Google Play streamlines rules around apps for kids as regulations tighten

Google Play today announced a series of changes to its programs and policies regarding apps designed for children. The company describes the update as an expansion of its previously launched Teacher Approved program., which includes a review process where teachers and experts check applications not only for safety and security elements, but also for educational quality and other factors. The newly revised rules will now affect how apps qualify for this program that allows apps to access the Play Store Children section..

These changes should help streamline some of the rules around apps made for kids, which in turn will increase the number of apps that are eligible for review for the Teacher Approval Program. In addition, these policy updates and other changes will force Android app creators to comply with stricter regulations and laws regarding software directed at children.

Previously, Google Play ran two (sometimes overlapping) programs around apps aimed at children.

App developers had to participate Google’s Designed for Families program. if their app is aimed at children and may choose to participate in the program if their app is aimed at both children and older users. The Designed for Families program included a number of requirements regarding app content, functionality, use of ads, data practices, use of warning labels, feature set, underlying technology components, and more.

All applications in this program were also eligible to be rated for Teacher approved program that had stricter guidelines, but entry was not guaranteed.

Additional policy requirements for the Designed for Families program are now being rolled out to the broader Play Store listing Family policy. The latest set of guidelines requires apps to comply with applicable child-related laws and regulations, such as the Children’s Online Privacy Protection Act (COPPA) and the EU’s General Data Protection Regulation (GDPR), for example. Family Policy also prohibits access to precise location data, prevents developers from transmitting device IDs from children, and includes additional privacy and content restrictions. among other things.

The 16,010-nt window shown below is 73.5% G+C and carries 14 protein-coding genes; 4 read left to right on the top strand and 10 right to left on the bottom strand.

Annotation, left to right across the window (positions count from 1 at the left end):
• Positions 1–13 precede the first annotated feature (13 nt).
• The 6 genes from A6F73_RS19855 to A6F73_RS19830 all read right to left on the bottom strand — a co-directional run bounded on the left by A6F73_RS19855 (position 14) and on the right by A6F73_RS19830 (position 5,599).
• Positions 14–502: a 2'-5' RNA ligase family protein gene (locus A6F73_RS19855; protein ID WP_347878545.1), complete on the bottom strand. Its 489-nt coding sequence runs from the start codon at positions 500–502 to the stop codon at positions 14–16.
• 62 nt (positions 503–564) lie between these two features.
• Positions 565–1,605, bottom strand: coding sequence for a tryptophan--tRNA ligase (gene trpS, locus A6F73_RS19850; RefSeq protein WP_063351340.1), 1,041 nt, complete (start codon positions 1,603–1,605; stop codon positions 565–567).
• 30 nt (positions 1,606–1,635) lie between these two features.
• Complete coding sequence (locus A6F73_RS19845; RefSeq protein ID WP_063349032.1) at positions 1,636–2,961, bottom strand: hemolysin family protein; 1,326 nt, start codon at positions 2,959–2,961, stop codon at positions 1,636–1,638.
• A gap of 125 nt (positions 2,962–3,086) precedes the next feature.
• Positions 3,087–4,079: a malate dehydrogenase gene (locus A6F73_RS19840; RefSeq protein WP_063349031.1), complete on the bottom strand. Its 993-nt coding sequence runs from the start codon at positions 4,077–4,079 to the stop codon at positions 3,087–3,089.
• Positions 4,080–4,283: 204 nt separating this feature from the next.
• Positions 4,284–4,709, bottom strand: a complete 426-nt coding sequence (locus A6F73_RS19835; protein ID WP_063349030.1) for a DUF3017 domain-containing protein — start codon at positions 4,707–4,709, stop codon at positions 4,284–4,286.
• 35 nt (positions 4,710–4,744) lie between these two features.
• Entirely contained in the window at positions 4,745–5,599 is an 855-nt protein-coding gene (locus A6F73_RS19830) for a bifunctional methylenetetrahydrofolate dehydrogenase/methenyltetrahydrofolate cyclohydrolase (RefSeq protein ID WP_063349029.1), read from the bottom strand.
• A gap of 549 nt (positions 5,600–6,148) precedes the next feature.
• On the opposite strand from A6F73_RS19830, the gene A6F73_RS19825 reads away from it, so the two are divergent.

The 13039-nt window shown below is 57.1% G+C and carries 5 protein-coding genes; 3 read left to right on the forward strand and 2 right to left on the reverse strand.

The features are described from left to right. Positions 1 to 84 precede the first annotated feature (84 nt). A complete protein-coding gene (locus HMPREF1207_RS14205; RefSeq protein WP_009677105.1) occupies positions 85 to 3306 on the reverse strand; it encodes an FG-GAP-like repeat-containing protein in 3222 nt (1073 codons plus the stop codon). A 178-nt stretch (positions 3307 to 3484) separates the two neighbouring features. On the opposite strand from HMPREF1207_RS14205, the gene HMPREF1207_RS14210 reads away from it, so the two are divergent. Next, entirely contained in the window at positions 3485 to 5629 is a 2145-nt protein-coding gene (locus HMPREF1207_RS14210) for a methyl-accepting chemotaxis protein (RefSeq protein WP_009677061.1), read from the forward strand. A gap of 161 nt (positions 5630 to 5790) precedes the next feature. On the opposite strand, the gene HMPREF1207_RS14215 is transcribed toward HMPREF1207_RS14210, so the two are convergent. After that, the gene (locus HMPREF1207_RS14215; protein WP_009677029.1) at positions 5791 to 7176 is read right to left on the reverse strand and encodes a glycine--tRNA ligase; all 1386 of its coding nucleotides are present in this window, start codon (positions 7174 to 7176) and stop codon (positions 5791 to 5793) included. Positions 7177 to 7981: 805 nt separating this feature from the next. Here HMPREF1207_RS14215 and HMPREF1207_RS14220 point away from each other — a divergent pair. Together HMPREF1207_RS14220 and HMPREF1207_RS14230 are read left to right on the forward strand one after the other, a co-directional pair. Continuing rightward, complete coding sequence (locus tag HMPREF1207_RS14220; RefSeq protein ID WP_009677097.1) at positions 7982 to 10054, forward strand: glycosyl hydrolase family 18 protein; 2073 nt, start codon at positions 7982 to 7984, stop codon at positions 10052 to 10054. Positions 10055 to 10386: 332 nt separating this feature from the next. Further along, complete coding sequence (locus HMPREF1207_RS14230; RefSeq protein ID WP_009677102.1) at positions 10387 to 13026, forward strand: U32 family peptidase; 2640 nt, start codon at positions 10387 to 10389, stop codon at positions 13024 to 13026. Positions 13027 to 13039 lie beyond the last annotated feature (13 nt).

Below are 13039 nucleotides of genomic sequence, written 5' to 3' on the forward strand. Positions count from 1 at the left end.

For developers, unifying the Designed for Families requirements into the Google Play Family Policy simplifies and strengthens developer policies around apps aimed at children. And with this change, all apps that meet the now more robust Family Policy will be eligible to apply for the Teacher Endorsement Program.

However, the requirements of the Teacher Approved program do not change, and only a subset of applications meeting the general policy for families will be eligible.

The teacher-approved program itself first arrived in April 2020 — at the start of the Covid-19 pandemic and lockdowns. By this time, many schools had moved to virtual learning and children were spending more time on their devices to learn and have fun. In addition to meeting safety requirements and government regulations, apps selected as “Teacher Approved” were reviewed by a panel of academic experts, including more than 200 American teachers.

The panel rated the apps on various aspects such as age appropriateness, quality of experience, enrichment and whether children enjoy using the app, among other things. This information will then be displayed in the app’s listing in the Play Store if the app is approved, so parents can determine if the app is appropriate for their child.

Users can find these teacher-approved apps at the “Kids” section of the Play Store or they can look for the “Teacher Approved” badge in the individual app listing. With the update, all Family Policy-compliant apps will also soon receive an additional badge that appears in Data Safety Section from their application list. This badge will indicate that the app has committed to the Play Store Family Policy.

Image Credits: Google

In addition to merging its two family policies, Google also noted that it recently updated its Families Self-Certified Ads SDK Program. Creators of SDKs (software development kits or software used by developers to extend the functionality of their applications) must now identify which versions of their SDKs are suitable for use in family applications.

In 2023, developers of Android apps in the Families program will only need to use SDKs that have been identified as appropriate – although Google suggests that developers start switching to these safer SDKs now.

These changes aren’t just to serve developers or users – they also help Google meet tougher regulations being reviewed, drafted and implemented globally on how software can process children’s data – like the EU’s GDPR and The UK Code of Appropriate Design. Failure to comply with these requirements can result in significant penalties, as Meta recently learned when it was fined about $400 million about how it treats children’s data on Instagram.

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